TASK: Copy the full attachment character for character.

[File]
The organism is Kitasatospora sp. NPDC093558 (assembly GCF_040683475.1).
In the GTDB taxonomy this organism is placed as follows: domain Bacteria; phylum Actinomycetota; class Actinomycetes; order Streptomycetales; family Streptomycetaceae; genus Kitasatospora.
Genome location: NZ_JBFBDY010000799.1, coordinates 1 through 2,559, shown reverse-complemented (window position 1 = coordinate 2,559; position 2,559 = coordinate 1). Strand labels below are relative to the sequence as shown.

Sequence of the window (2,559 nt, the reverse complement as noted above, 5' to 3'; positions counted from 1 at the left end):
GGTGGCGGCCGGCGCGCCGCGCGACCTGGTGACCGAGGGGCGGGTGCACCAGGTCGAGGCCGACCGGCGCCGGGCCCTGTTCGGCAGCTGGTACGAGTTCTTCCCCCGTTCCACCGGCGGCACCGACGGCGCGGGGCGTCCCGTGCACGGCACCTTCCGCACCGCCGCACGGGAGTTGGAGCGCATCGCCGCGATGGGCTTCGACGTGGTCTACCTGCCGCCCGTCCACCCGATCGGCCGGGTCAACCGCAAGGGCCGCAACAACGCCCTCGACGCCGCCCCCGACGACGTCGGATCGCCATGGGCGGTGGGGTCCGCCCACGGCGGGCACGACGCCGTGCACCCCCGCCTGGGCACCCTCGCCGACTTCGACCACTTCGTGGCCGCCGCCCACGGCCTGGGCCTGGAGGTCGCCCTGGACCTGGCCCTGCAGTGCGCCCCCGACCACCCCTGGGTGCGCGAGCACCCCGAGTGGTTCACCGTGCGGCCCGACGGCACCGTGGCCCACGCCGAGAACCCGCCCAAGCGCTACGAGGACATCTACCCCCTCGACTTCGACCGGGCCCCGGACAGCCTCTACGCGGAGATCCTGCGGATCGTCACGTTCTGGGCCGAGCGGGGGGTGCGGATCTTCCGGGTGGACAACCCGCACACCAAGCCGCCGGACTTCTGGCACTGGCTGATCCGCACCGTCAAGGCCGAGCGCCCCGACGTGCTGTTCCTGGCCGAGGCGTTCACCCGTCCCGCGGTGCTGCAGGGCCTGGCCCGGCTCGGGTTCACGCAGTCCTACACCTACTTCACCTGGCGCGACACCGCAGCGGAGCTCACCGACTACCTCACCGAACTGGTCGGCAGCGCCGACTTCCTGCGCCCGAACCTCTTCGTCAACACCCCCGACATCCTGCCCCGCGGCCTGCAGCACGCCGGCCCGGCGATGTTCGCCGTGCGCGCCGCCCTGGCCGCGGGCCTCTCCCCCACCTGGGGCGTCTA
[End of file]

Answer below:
The organism is Kitasatospora sp. NPDC093558 (assembly GCF_040683475.1).
In the GTDB taxonomy this organism is placed as follows: domain Bacteria; phylum Actinomycetota; class Actinomycetes; order Streptomycetales; family Streptomycetaceae; genus Kitasatospora.
Genome location: NZ_JBFBDY010000799.1, coordinates 1 through 2,559, shown reverse-complemented (window position 1 = coordinate 2,559; position 2,559 = coordinate 1). Strand labels below are relative to the sequence as shown.

Sequence of the window (2,559 nt, the reverse complement as noted above, 5' to 3'; positions counted from 1 at the left end):
GGTGGCGGCCGGCGCGCCGCGCGACCTGGTGACCGAGGGGCGGGTGCACCAGGTCGAGGCCGACCGGCGCCGGGCCCTGTTCGGCAGCTGGTACGAGTTCTTCCCCCGTTCCACCGGCGGCACCGACGGCGCGGGGCGTCCCGTGCACGGCACCTTCCGCACCGCCGCACGGGAGTTGGAGCGCATCGCCGCGATGGGCTTCGACGTGGTCTACCTGCCGCCCGTCCACCCGATCGGCCGGGTCAACCGCAAGGGCCGCAACAACGCCCTCGACGCCGCCCCCGACGACGTCGGATCGCCATGGGCGGTGGGGTCCGCCCACGGCGGGCACGACGCCGTGCACCCCCGCCTGGGCACCCTCGCCGACTTCGACCACTTCGTGGCCGCCGCCCACGGCCTGGGCCTGGAGGTCGCCCTGGACCTGGCCCTGCAGTGCGCCCCCGACCACCCCTGGGTGCGCGAGCACCCCGAGTGGTTCACCGTGCGGCCCGACGGCACCGTGGCCCACGCCGAGAACCCGCCCAAGCGCTACGAGGACATCTACCCCCTCGACTTCGACCGGGCCCCGGACAGCCTCTACGCGGAGATCCTGCGGATCGTCACGTTCTGGGCCGAGCGGGGGGTGCGGATCTTCCGGGTGGACAACCCGCACACCAAGCCGCCGGACTTCTGGCACTGGCTGATCCGCACCGTCAAGGCCGAGCGCCCCGACGTGCTGTTCCTGGCCGAGGCGTTCACCCGTCCCGCGGTGCTGCAGGGCCTGGCCCGGCTCGGGTTCACGCAGTCCTACACCTACTTCACCTGGCGCGACACCGCAGCGGAGCTCACCGACTACCTCACCGAACTGGTCGGCAGCGCCGACTTCCTGCGCCCGAACCTCTTCGTCAACACCCCCGACATCCTGCCCCGCGGCCTGCAGCACGCCGGCCCGGCGATGTTCGCCGTGCGCGCCGCCCTGGCCGCGGGCCTCTCCCCCACCTGGGGCGTCTA